5.15.17 It’s Monday! What Are You Reading? #StillLifeWithTornado

It’s Monday! What Are You Reading?

{Celebrating the books we’ve read in the past week


the titles we are currently reading.}

This meme is originated by Jen and Kellee at TeachMentorTexts. Thanks!

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Remember the “What don’t kill you makes you stronger” song I played you? It’s by a band called NEED TO BREATHE.

We went to see them on Saturday night and recorded part of that song for you.


tap to view video


A heartbreaking and mindbending story of a talented teenage artist’s awakening to the brokenness of her family from critically acclaimed award-winner A.S. King.

Sixteen-year-old Sarah can’t draw. This is a problem, because as long as she can remember, she has “done the art.” She thinks she’s having an existential crisis. And she might be right; she does keep running into past and future versions of herself as she wanders the urban ruins of Philadelphia. Or maybe she’s finally waking up to the tornado that is her family, the tornado that six years ago sent her once-beloved older brother flying across the country for a reason she can’t quite recall. After decades of staying together “for the kids” and building a family on a foundation of lies and domestic violence, Sarah’s parents have reached the end. Now Sarah must come to grips with years spent sleepwalking in the ruins of their toxic marriage. As Sarah herself often observes, nothing about her pain is remotely original–and yet it still hurts.

Insightful, heartbreaking, and ultimately hopeful, this is a vivid portrait of abuse, survival, resurgence that will linger with readers long after the last page.
It’s hard to know what to say about his one, except…Wow. I really like A.S. King’s writing.

Sometimes I start a book and I feel a little lost. I’m not quite sure what’s going on. Usually I press on, knowing that the author is doing this on purpose. The point is to continue reading and unravel the mystery. In this case, having just read a different A.S. King book, I knew I trusted the author enough to press on. Honestly, pressing on while listening was easier than while reading. The fact that it was so highly recommended helped, too.

A New York Times 2016 Notable Children’s Book
A News & Observer Best Book of 2016
A Publishers Weekly Best Book of 2016
A School Library Journal Best Book of 2016
A Booklist Best Book of 2016
Booklist Top of the List 2016
A Shelf Awareness Best Book of 2016
A BookPage Best Teen Book of 2016
A Bustle Top 30 YA Book of 2016
A Bank Street College Best Children’s Book of the Year

I’m so glad I did. This was another captivating book. It took a turn towards fantasy in a surprising way (not spoilers here!), but all while dealing with very real issues: the brain’s ability to block out painful memories, marriage issues, and domestic violence. This got serious quickly.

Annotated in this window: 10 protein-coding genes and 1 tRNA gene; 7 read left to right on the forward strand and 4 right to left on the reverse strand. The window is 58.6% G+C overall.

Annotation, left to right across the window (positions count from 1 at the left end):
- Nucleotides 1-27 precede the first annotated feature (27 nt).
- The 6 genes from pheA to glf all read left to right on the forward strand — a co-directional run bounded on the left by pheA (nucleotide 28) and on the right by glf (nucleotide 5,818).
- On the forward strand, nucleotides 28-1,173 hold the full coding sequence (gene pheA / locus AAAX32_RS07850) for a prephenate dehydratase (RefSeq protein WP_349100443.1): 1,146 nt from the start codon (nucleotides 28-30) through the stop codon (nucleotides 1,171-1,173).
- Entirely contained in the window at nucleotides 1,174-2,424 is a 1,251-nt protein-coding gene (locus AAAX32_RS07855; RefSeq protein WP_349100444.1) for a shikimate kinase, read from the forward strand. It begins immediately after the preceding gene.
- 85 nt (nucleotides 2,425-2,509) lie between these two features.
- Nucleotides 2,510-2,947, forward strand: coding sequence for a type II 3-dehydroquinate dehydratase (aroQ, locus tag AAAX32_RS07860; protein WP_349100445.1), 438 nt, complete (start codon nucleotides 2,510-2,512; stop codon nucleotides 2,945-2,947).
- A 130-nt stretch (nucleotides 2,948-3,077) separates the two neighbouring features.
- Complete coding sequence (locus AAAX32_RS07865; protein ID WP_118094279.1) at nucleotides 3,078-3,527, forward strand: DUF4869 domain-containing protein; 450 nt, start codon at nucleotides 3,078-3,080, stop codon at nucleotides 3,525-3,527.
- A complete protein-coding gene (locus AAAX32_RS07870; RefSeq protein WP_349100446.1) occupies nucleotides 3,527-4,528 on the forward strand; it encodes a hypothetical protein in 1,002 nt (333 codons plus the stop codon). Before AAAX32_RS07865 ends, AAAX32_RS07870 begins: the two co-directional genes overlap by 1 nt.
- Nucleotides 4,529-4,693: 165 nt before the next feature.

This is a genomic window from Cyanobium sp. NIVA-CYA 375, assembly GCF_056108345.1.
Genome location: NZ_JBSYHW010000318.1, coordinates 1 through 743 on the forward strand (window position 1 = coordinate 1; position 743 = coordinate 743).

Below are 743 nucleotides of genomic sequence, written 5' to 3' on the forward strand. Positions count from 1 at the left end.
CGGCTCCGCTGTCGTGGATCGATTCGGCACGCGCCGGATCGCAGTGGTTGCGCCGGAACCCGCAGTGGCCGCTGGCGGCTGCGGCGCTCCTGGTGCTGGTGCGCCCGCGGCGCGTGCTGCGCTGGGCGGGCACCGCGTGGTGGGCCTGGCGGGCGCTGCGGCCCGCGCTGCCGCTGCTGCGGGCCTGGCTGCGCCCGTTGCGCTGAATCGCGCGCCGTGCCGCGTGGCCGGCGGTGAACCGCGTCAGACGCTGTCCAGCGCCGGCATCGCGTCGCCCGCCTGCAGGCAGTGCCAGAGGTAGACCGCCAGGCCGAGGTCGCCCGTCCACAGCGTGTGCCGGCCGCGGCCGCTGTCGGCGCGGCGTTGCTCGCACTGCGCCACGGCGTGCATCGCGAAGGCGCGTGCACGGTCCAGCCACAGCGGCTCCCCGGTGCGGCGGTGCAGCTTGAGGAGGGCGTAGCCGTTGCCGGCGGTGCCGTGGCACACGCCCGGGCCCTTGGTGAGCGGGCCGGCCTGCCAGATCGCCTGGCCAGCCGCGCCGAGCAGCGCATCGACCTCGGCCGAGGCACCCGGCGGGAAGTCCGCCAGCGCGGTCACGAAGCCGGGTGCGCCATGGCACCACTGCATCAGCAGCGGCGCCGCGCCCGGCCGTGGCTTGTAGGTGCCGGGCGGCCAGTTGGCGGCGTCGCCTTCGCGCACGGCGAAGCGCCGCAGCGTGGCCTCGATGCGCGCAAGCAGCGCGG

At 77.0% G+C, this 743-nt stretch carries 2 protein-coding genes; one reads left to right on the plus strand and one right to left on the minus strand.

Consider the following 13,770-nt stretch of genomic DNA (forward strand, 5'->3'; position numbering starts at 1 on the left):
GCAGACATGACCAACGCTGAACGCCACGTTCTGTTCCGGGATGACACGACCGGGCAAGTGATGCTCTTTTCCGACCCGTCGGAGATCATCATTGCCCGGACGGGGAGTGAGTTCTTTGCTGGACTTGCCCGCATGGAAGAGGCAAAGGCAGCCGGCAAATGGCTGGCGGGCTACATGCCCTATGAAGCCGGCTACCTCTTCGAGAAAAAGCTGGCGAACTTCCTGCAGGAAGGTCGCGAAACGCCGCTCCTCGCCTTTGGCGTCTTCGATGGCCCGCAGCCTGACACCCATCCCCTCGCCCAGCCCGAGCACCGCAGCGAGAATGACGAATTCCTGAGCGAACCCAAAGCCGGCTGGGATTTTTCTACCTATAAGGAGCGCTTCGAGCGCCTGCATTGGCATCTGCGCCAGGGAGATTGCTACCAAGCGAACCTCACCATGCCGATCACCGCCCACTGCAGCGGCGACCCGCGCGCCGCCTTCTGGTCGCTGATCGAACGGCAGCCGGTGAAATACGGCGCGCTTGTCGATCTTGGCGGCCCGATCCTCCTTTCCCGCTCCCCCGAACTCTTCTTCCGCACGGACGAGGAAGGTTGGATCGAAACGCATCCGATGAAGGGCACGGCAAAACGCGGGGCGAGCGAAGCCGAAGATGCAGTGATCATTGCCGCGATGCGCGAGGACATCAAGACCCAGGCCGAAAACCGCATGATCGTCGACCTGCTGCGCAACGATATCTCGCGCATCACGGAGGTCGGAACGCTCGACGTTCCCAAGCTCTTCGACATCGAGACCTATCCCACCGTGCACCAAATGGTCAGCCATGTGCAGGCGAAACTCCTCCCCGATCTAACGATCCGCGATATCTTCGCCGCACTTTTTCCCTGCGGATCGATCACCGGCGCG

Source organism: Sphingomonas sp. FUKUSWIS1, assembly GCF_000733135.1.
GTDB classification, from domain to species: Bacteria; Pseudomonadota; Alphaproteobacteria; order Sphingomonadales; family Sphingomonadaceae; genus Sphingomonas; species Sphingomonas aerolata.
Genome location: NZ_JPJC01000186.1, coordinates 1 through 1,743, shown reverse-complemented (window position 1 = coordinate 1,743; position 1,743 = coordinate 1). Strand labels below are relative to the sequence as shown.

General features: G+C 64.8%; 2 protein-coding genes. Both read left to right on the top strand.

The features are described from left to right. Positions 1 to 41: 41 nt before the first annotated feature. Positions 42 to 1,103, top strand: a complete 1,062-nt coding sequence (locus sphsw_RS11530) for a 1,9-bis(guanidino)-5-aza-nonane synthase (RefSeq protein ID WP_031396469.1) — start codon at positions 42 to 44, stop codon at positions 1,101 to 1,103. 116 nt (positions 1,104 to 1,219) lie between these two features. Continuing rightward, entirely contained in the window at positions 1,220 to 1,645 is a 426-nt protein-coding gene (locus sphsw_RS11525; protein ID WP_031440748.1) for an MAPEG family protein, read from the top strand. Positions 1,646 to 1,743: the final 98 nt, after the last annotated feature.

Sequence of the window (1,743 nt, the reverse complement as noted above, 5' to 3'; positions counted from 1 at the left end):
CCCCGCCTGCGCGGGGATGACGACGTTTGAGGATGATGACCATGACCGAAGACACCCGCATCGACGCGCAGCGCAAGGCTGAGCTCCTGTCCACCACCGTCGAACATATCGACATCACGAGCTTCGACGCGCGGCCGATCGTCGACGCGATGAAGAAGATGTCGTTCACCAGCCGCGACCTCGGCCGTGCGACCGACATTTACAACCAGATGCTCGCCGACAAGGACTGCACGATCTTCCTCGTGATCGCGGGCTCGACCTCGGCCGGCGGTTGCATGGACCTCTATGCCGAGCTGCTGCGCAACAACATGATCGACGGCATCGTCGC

I thought it was interesting that small chapters were written from the point of view of Sara’s mom, and ER nurse. It was quite clever—for a younger reader to hear the thoughts, struggles, and issues of a parent will be eye-opening. Kids think we adults have it all together… that’s not always the case. Sometimes adults are confused or dealing with serious things as well. This book captures some of that.

In an interview King recently did with the blog Inside a Dog, King responded to this question:

Inky:  You mentioned in an interview how you chose Knopf because other publishers wanted you to take the adults out of Please Ignore Vera Dietz. What are your thoughts on the absent parents trope and why is it important to you to write complex parent characters in your YA books?

AK: I could go on for ages with this answer. Look. Adults in YA books aren’t new. My favourite book from my youth was Confessions of a Teenage Baboon (1977) by Paul Zindel and it’s littered with fully formed (and flawed) adult characters. That’s what made it so relatable to me as a reader. Why? Because teenagers’ lives are controlled by adults. Mine was, anyway.

I’m a rebel by nature and the minute someone told me that YA books weren’t ‘allowed’ to have adult characters or points of view, I decided that was a dumb rule and I was going to break it. The actual thing said to me was: ‘Teens only want to read about teens’. Isn’t that crazy? That was a publishing professional in NYC. And I beg to differ. As for tropes, I believe anything can work if done well, so I don’t really comment on those. But the absent parents in YA books? I just always wonder where the adults went, I guess. (I also wonder this in middle grade books, but that’s for another day.)

I’m quickly becoming an A.S. King fan. I’m looking forward to two more of her books:


Oh, and this fun little nugget:

For every parent who leaves a comment on TODAY’S POST with what YOU’RE reading, I’ll give your child a BUSTED ticket…

Let’s take a look to see if any parents commented on last week’s IM! WAYR? post.

Did you catch my
this past week?
 How many books did students in each class read?

This is for three weeks of reading…



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Tap to read



And like magic, just as I finished Tornado…, this became available so I could finish it up.

…I ran out of time on this one and put my name back on the list.

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One thought on “5.15.17 It’s Monday! What Are You Reading? #StillLifeWithTornado

  1. Pingback: 5.22.17 It’s Monday! What are you Reading? #IMWAYR | {Eat the Book}

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